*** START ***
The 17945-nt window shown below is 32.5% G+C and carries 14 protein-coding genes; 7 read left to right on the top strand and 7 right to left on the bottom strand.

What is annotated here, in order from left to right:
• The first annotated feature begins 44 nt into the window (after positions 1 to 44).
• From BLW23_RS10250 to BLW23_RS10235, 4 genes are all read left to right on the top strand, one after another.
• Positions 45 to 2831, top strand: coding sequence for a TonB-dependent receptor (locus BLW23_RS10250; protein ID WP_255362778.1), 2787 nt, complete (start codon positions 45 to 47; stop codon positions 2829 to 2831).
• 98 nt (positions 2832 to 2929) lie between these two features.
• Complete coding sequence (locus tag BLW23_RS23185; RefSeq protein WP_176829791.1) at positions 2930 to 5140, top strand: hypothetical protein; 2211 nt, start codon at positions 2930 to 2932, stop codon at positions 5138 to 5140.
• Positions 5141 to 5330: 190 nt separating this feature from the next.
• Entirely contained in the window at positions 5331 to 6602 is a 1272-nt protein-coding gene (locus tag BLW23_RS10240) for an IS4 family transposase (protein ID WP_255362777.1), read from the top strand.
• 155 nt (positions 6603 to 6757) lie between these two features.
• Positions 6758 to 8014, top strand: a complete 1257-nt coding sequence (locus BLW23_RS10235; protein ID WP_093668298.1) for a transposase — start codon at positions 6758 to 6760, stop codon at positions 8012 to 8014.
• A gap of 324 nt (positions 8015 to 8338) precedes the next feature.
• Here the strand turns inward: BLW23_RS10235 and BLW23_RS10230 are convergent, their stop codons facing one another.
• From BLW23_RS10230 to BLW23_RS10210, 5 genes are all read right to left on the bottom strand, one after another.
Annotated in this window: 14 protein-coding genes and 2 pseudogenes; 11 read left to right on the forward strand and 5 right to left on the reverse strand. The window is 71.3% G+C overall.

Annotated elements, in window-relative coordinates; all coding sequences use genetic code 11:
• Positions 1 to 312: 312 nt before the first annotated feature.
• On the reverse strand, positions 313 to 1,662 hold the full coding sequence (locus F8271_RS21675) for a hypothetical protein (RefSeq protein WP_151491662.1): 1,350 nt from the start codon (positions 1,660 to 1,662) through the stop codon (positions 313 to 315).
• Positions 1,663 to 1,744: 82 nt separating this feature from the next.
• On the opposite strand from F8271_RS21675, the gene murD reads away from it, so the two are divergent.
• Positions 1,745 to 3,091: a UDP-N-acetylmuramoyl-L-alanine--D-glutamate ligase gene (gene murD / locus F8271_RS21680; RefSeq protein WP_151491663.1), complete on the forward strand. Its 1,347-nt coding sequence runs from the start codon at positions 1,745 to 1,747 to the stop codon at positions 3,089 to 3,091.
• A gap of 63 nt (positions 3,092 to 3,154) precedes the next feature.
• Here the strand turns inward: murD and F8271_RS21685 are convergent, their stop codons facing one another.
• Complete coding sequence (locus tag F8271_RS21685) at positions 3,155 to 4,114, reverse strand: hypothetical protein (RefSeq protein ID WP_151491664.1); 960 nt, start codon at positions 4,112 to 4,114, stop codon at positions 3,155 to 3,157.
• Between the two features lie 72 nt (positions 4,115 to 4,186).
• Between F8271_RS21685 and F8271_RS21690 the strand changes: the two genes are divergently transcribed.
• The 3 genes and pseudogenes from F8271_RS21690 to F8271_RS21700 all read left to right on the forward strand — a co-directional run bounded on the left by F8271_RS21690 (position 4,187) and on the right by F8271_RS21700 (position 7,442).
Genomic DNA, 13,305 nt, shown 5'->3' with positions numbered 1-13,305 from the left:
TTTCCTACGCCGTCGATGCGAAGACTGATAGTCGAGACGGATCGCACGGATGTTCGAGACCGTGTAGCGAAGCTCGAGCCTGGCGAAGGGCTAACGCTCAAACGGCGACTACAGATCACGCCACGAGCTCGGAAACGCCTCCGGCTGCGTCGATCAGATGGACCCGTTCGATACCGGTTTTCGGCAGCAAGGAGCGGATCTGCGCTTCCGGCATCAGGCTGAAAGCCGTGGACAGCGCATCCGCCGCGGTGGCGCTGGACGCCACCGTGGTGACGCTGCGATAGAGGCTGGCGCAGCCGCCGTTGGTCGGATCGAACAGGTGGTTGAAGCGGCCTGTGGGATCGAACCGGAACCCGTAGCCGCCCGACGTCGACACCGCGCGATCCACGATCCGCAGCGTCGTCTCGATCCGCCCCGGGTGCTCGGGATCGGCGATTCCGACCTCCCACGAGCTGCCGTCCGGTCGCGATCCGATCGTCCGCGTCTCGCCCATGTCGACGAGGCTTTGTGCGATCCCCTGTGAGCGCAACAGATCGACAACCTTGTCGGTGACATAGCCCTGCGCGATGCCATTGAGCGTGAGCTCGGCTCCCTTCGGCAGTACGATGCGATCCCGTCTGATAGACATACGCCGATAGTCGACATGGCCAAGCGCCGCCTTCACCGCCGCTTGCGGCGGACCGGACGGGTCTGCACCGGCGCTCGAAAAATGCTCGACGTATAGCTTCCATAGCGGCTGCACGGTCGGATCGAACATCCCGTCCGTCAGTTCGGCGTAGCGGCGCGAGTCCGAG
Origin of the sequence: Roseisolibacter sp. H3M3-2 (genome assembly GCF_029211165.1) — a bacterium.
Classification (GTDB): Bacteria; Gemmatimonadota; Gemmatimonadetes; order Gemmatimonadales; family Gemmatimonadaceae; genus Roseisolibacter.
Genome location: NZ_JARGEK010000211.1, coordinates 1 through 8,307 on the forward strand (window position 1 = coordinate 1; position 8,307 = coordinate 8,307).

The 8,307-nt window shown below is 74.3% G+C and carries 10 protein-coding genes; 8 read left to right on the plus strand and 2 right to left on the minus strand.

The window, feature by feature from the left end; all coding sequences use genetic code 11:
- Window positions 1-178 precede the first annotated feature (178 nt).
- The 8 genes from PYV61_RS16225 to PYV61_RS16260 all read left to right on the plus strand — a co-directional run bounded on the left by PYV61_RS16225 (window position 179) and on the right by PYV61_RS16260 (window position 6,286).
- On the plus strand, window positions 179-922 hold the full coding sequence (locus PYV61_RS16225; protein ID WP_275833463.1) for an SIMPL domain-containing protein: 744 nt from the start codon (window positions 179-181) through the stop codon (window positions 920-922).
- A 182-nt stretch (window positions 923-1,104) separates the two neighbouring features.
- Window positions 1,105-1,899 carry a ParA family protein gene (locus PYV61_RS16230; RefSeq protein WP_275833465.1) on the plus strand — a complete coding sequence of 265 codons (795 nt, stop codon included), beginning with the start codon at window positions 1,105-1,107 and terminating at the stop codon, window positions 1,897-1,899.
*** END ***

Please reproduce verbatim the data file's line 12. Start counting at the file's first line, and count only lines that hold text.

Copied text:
• A gap of 324 nt (positions 8015 to 8338) precedes the next feature.